Art In America

Cosima von Bonin

A key figure in the irreverent, boisterous Cologne scene of the 1980s, Cosima von Bonin produces eccentric sculptures and installations that evoke a “mad romp through the margins of popular culture,” as Faye Hirsch recently wrote in A.i.A. The focus...

Pam Glick

Bouncy and muscular, Pam Glick’s recent large-scale paintings are inspired by the grandeur of Niagara Falls. In many of the works, spray-painted stripes evoke the schematic form of the cataracts, and loosely brushed Rust-Oleum overpainted with thin...

The Big Picture

It's not easy to convey humor through the modernist grid, but Rochelle Feinstein finds the format—along with painted texts, stock photographs, and videos—surprisingly congenial for satirizing the art world and her personal life.

Katherine Bradford

Often little more than daubs and smears, the miniature figures populating the textured expanses of Katherine Bradford’s recent paintings seem as though they might at any moment melt back into the once-formless substance that constitutes them. The...

“Greater New York”

Returning to "Greater New York" a few days after the Paris attacks, I found myself moved by the main themes underlying the exhibition: our city in particular and urban life in general; and the emergence of queer culture, shown to have percolated...

Ron Nagle

Ron Nagle is among those artists working in ceramics who understand the propensity of human imagination to take flight at the humblest cue. “The minuscule, a narrow gate,” wrote Gaston Bachelard, “opens up an entire world.”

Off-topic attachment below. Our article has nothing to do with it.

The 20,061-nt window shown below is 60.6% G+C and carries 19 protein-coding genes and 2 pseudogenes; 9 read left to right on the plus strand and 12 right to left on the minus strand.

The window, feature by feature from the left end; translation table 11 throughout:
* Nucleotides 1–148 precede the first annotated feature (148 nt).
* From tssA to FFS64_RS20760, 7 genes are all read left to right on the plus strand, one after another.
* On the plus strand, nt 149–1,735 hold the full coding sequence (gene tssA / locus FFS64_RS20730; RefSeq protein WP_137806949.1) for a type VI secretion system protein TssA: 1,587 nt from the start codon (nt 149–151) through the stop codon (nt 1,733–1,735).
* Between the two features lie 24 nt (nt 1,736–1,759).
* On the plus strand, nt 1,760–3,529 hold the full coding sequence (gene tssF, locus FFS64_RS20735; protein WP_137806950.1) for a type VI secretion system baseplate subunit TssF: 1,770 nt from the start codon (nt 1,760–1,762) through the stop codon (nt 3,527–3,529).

Leidy Churchman

A scavenger whose painted appropriations strike an earnest chord, the New York-based artist Leidy Churchman (b. 1979) culls from the miraculous detritus of our visual world. \

Peter Saul

Like Robert Colescott, another artist who did not hesitate to offend in his skewering of U.S. culture, Peter Saul has never toed the line of art-world taste (or tastefulness), remaining staunchly figurative and political, and a painter to the core. 

Lutz Bacher

One always treads uncertain territory with Lutz Bacher, who has made a habit of elusiveness; assuming a pseudonym early in her 40-year career, she has maintained a slippery identity for herself and her work.

Rosalyn Drexler

In opening his essay for the catalogue to “Rosalyn Drexler: Vulgar Lives,” critic and curator Robert Cozzolino aptly writes that the artist “has been discovered and rediscovered so many times that the art world should be checked for...

Judith Scott

Judith Scott (1943-2005) did not begin making art until her mid 40s, but over an 18-year period, from 1987 until her death, she worked on that art tirelessly. 

Lazy Susan’s Long Hangover

A welter of objects and multi-medium installations, Cosima von Bonin’s Vienna retrospective reveals the German artist’s career-long commitment to artistic community. 

Alex Hay

Before seeing the works on display at this recent Alex Hay show, one passed through an exhibition by Medardo Rosso.

Regina Bogat

For the second time in under a year, Zürcher mounted an exhibition by the 86-year-old artist Regina Bogat, who was a familiar enough figure in the New York art world from 1966 to '77, the years covered, but is little known today. 

“What Inspires Me is Feeling”: Jeff Koons

What inspires me is feeling. I'm talking about a sense of excitement, of awe and wonder. As a child, you have a kind of openness. As you grow, that openness turns to sexual excitement, toward an expansion of parameters and territory, possibilities...

Kelley Walker

Kelley Walker is no stranger to the perversities of advertising. One of his earlier subjects was the notorious 1995 Benetton ad that hawked its goods via a reproduction of an airline crash, another a 1974 Pioneer stereo ad featuring the master ad...

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